Skip header and navigation

Refine By

2 records – page 1 of 1.

Progressive resistance training for community-dwelling women aged 90 or older; a single-subject experimental design.

https://arctichealth.org/en/permalink/ahliterature261956
Source
Disabil Rehabil. 2014;36(15):1240-8
Publication Type
Article
Date
2014
Author
Gro Idland
Hilde Sylliaas
Anne Marit Mengshoel
Renate Pettersen
Astrid Bergland
Source
Disabil Rehabil. 2014;36(15):1240-8
Date
2014
Language
English
Publication Type
Article
Keywords
Activities of Daily Living
Aged, 80 and over
Feasibility Studies
Female
Humans
Independent living
Mobility Limitation
Muscle Strength - physiology
Norway
Postural Balance - physiology
Program Evaluation
Resistance Training - methods - organization & administration
Treatment Outcome
Walking - physiology
Abstract
To examine the effect and feasibility of a 12-week programme of progressive resistance exercise on a group of nonagenarian (=90 years) community-dwelling women.
An A-B single-subject experimental design was applied. Visual analyses were used for estimating the effect of the intervention. Outcome measurements were: Timed Up and Go (TUG), comfortable walking speed and 30-s chair stands. The programme comprised four exercises, following the principle of overload, aiming at improving strength in the main muscle groups. Feasibility of the progressive resistance intervention was assessed by recording the recruitment of participants, adherence to the intervention and adverse events.
Twenty-seven women were invited; eight women aged 90 and above agreed to participate and six completed the study. They suffered from one to 10 chronic medical conditions. All improved their performance in the TUG test. Five of the six participants achieved a higher walking speed (11-59%) and four of them improved on the 30-s chair-stand test with five to 10 stands. No major adverse events were reported.
Progressive resistance training was a safe and efficient method to enhance mobility and increase lower body strength in this heterogeneous group of nonagenarian community-dwelling women.
Progressive resistance (PRT) training was found to be a safe and efficient method to enhance mobility and increase lower body strength in a group of community-dwelling women 90+. Participants with the poorest initial functional performance had great benefits, and the improvements appeared already after a few weeks of PRT. PRT might be useful in the rehabilitation field and could be implemented in facilities such as day care and senior centres frequented by very old persons with mobility limitations.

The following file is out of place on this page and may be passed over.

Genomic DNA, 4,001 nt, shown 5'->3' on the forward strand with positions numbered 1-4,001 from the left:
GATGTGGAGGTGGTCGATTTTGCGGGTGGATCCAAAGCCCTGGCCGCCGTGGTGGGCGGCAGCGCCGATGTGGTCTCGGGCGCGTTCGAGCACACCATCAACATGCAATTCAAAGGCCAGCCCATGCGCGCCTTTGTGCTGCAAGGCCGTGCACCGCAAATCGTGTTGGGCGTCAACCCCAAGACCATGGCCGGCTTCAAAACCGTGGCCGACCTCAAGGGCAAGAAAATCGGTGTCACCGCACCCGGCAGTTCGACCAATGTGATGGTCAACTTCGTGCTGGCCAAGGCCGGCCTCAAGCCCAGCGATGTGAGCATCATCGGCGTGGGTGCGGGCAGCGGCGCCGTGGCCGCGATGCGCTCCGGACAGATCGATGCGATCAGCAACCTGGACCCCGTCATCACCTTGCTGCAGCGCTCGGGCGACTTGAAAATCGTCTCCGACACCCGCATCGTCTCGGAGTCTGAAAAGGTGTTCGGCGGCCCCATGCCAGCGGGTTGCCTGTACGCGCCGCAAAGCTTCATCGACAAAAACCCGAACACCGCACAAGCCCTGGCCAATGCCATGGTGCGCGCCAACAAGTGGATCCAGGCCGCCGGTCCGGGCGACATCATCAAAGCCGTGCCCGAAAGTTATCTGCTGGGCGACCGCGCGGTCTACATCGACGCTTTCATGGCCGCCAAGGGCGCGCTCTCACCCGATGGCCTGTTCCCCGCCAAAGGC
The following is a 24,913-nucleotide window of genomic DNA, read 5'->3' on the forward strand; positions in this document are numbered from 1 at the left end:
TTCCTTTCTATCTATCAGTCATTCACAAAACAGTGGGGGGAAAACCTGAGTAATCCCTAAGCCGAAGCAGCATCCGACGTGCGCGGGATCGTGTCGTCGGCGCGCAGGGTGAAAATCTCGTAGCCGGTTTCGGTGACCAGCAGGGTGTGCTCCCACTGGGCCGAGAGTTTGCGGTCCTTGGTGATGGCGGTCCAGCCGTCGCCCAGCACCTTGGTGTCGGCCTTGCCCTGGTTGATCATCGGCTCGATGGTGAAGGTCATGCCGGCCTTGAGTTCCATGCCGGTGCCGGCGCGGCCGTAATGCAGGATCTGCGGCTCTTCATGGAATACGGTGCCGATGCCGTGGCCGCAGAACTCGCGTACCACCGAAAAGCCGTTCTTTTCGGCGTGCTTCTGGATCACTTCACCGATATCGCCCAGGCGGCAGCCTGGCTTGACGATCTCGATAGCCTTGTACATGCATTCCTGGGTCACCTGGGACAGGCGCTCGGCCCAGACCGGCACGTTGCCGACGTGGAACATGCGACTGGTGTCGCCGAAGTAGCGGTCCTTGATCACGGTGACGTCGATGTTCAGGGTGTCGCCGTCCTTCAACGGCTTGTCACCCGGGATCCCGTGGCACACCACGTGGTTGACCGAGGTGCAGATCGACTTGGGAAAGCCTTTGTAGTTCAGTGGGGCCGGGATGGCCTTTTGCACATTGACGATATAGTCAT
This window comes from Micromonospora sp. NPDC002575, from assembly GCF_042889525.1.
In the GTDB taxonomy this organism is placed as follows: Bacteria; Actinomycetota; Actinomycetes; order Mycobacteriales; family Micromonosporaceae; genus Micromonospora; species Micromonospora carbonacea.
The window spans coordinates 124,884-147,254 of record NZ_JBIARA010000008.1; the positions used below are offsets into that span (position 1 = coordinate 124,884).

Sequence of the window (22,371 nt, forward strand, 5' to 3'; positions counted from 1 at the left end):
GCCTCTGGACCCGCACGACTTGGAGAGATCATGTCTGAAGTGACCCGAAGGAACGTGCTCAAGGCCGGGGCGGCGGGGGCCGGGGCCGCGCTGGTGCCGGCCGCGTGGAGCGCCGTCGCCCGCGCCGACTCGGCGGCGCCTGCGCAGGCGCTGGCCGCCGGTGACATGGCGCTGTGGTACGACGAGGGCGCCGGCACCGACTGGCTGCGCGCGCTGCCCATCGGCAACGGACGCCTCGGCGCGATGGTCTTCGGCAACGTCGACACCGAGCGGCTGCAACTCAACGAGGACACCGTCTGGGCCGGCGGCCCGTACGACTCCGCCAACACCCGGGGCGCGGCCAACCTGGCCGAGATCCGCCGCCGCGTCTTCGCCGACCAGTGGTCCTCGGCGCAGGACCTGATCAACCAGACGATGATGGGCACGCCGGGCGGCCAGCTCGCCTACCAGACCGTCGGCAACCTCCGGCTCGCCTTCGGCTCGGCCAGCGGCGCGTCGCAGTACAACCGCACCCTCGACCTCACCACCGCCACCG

PubMed ID
24093596 View in PubMed
Less detail

Progressive strength training in older patients after hip fracture: a randomised controlled trial.

https://arctichealth.org/en/permalink/ahliterature137788
Source
Age Ageing. 2011 Mar;40(2):221-7
Publication Type
Article
Date
Mar-2011
Author
Hilde Sylliaas
Therese Brovold
Torgeir Bruun Wyller
Astrid Bergland
Author Affiliation
Department of Geriatric Medicine, Oslo University Hospital, Ullevål, Oslo, Norway. hilde.sylliaas@medisin.uio.no
Source
Age Ageing. 2011 Mar;40(2):221-7
Date
Mar-2011
Language
English
Publication Type
Article
Keywords
Activities of Daily Living
Age Factors
Aged
Aged, 80 and over
Aging
Chi-Square Distribution
Exercise Test
Female
Fracture Fixation
Hip Fractures - physiopathology - rehabilitation - surgery
Humans
Independent living
Male
Muscle strength
Norway
Postural Balance
Questionnaires
Recovery of Function
Resistance Training
Single-Blind Method
Time Factors
Treatment Outcome
Walking
Abstract
the aim of this study was to assess the effect of a 3-month strength-training programme on functional performance and self-rated health in a group of home-dwelling older hip fracture patients.
randomised, controlled; single-blind parallel-group trial.
intervention at outpatient's clinic.
one hundred and fifty patients with surgical fixation for a hip fracture.
strength training was integrated into all stages of the programme. The programme comprised four exercises, half of them in a standing position, performed at 80% of maximum. Measurements were taken after the 3-month intervention. The primary outcome measurement was the Berg Balance Scale (BBS). Secondary outcomes were results of the sit-to-stand test, Timed Up-and-Go test, maximal gait speed, 6-min walk test, Nottingham Extended Activities of Daily Living scale and the SF-12 health status questionnaire.
at baseline, there were no significant between-group differences. At follow-up, the intervention group showed highly significant improvements both in the primary endpoint (BBS, mean difference 4.7 points) and in secondary endpoints of tapping strength, mobility and instrumental activities of daily living.
home-dwelling hip fracture patients can benefit from an extended supervised strength-training programme in a rehabilitation setting. These patients are capable of high-intensity strength training, which should optimise gains in physical function, strength and balance. Resistance exercise training seems to influence functional performance adaptation.
PubMed ID
21247887 View in PubMed
Less detail